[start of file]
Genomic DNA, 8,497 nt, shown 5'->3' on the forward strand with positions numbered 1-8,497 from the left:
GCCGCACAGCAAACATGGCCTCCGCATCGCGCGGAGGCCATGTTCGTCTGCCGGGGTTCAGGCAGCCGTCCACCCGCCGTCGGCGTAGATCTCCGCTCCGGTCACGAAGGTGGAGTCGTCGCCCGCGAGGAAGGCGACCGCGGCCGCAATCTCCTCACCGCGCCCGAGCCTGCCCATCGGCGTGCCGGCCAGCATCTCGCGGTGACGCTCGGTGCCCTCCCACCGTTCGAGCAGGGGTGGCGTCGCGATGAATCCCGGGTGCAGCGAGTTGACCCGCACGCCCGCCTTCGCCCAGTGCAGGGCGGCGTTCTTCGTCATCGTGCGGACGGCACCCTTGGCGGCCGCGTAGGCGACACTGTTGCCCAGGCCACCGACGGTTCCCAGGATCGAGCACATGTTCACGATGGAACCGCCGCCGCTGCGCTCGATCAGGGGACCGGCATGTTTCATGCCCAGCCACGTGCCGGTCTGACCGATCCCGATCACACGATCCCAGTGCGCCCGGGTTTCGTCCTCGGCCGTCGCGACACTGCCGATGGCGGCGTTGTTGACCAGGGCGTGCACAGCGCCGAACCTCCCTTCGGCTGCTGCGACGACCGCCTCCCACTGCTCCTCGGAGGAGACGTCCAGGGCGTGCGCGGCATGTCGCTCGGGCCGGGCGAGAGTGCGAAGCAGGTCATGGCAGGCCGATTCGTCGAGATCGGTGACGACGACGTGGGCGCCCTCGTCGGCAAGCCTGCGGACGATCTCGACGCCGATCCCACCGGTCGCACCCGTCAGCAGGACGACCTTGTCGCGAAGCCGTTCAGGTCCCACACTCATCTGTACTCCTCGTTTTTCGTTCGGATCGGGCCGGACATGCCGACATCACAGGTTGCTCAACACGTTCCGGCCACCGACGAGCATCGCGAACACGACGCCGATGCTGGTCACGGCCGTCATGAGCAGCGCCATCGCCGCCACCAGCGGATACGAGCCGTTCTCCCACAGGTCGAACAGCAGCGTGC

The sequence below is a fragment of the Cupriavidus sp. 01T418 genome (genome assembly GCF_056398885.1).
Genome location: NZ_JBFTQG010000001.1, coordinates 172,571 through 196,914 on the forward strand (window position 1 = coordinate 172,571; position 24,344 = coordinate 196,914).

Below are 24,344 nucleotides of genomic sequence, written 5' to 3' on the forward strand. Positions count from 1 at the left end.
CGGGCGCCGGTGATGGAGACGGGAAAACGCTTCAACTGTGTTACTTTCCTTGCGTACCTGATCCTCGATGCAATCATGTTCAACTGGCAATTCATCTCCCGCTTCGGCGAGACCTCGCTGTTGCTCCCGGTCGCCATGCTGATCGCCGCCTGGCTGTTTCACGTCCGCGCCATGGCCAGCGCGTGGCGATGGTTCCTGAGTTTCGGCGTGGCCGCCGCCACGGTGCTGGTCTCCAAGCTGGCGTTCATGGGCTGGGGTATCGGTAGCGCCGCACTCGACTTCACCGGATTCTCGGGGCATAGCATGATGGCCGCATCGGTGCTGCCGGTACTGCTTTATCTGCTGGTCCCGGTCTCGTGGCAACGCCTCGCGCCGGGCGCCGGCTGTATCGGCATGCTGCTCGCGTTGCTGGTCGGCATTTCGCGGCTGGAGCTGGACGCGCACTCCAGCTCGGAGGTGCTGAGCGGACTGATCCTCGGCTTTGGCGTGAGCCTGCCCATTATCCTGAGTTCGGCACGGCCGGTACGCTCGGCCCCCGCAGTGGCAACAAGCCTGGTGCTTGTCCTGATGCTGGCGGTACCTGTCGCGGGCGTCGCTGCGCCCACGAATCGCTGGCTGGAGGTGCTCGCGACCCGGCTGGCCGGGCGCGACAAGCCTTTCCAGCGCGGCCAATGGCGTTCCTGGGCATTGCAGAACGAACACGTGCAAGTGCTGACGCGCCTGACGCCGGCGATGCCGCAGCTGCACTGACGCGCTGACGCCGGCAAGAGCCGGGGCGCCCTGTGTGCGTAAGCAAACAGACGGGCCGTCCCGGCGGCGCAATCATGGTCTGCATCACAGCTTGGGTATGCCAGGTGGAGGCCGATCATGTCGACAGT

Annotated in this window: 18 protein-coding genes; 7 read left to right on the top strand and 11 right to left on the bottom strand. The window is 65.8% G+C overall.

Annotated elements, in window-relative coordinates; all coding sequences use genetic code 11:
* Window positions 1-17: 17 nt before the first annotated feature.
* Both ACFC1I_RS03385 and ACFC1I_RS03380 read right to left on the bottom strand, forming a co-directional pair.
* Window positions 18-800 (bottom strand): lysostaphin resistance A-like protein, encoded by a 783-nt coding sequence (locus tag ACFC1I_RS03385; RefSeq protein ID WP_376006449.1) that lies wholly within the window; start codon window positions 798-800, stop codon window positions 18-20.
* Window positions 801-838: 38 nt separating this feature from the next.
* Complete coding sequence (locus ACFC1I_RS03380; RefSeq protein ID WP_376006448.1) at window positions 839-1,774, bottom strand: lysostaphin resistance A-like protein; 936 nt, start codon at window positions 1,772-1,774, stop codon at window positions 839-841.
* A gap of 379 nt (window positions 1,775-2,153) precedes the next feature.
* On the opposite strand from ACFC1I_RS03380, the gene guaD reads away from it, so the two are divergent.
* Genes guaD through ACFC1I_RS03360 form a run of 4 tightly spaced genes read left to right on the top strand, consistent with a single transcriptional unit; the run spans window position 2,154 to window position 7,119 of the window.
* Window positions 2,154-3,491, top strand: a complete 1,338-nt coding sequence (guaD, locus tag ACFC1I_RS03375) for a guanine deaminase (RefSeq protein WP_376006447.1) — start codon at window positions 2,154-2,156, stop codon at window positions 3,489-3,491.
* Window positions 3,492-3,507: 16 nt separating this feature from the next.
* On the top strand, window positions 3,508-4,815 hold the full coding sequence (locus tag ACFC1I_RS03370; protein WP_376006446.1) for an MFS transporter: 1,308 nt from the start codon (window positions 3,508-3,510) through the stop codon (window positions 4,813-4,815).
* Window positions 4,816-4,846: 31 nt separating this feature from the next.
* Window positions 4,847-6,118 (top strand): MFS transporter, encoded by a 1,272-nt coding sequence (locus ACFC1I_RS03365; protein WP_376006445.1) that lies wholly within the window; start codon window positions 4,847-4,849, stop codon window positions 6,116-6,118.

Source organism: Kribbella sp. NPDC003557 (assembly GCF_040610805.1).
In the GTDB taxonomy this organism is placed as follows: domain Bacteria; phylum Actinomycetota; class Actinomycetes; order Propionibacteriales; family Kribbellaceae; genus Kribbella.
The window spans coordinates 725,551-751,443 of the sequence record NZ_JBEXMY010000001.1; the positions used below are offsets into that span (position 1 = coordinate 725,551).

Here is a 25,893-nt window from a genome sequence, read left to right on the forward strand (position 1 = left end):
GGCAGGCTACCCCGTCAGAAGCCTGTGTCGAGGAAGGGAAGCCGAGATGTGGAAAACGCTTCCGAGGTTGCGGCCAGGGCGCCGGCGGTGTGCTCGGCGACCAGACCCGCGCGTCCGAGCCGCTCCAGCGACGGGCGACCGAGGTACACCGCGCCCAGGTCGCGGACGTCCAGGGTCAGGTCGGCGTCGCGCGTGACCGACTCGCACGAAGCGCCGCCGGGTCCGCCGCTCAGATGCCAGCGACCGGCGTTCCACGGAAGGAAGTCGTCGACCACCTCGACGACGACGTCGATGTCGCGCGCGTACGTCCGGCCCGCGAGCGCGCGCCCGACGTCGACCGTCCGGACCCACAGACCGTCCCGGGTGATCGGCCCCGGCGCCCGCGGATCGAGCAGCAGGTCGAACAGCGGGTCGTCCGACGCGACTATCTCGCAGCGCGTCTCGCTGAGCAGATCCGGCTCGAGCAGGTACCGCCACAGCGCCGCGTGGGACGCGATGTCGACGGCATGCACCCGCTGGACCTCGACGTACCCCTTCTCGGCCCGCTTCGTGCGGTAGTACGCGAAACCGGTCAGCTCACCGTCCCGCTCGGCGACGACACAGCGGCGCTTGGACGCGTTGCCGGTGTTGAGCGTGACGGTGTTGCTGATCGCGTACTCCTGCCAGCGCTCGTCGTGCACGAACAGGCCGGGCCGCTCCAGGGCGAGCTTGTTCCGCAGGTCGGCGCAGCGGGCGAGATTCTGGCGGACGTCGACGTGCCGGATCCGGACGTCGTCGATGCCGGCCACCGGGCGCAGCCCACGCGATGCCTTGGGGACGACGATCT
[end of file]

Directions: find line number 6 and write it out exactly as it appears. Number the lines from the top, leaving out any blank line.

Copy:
CGGGCGCCGGTGATGGAGACGGGAAAACGCTTCAACTGTGTTACTTTCCTTGCGTACCTGATCCTCGATGCAATCATGTTCAACTGGCAATTCATCTCCCGCTTCGGCGAGACCTCGCTGTTGCTCCCGGTCGCCATGCTGATCGCCGCCTGGCTGTTTCACGTCCGCGCCATGGCCAGCGCGTGGCGATGGTTCCTGAGTTTCGGCGTGGCCGCCGCCACGGTGCTGGTCTCCAAGCTGGCGTTCATGGGCTGGGGTATCGGTAGCGCCGCACTCGACTTCACCGGATTCTCGGGGCATAGCATGATGGCCGCATCGGTGCTGCCGGTACTGCTTTATCTGCTGGTCCCGGTCTCGTGGCAACGCCTCGCGCCGGGCGCCGGCTGTATCGGCATGCTGCTCGCGTTGCTGGTCGGCATTTCGCGGCTGGAGCTGGACGCGCACTCCAGCTCGGAGGTGCTGAGCGGACTGATCCTCGGCTTTGGCGTGAGCCTGCCCATTATCCTGAGTTCGGCACGGCCGGTACGCTCGGCCCCCGCAGTGGCAACAAGCCTGGTGCTTGTCCTGATGCTGGCGGTACCTGTCGCGGGCGTCGCTGCGCCCACGAATCGCTGGCTGGAGGTGCTCGCGACCCGGCTGGCCGGGCGCGACAAGCCTTTCCAGCGCGGCCAATGGCGTTCCTGGGCATTGCAGAACGAACACGTGCAAGTGCTGACGCGCCTGACGCCGGCGATGCCGCAGCTGCACTGACGCGCTGACGCCGGCAAGAGCCGGGGCGCCCTGTGTGCGTAAGCAAACAGACGGGCCGTCCCGGCGGCGCAATCATGGTCTGCATCACAGCTTGGGTATGCCAGGTGGAGGCCGATCATGTCGACAGT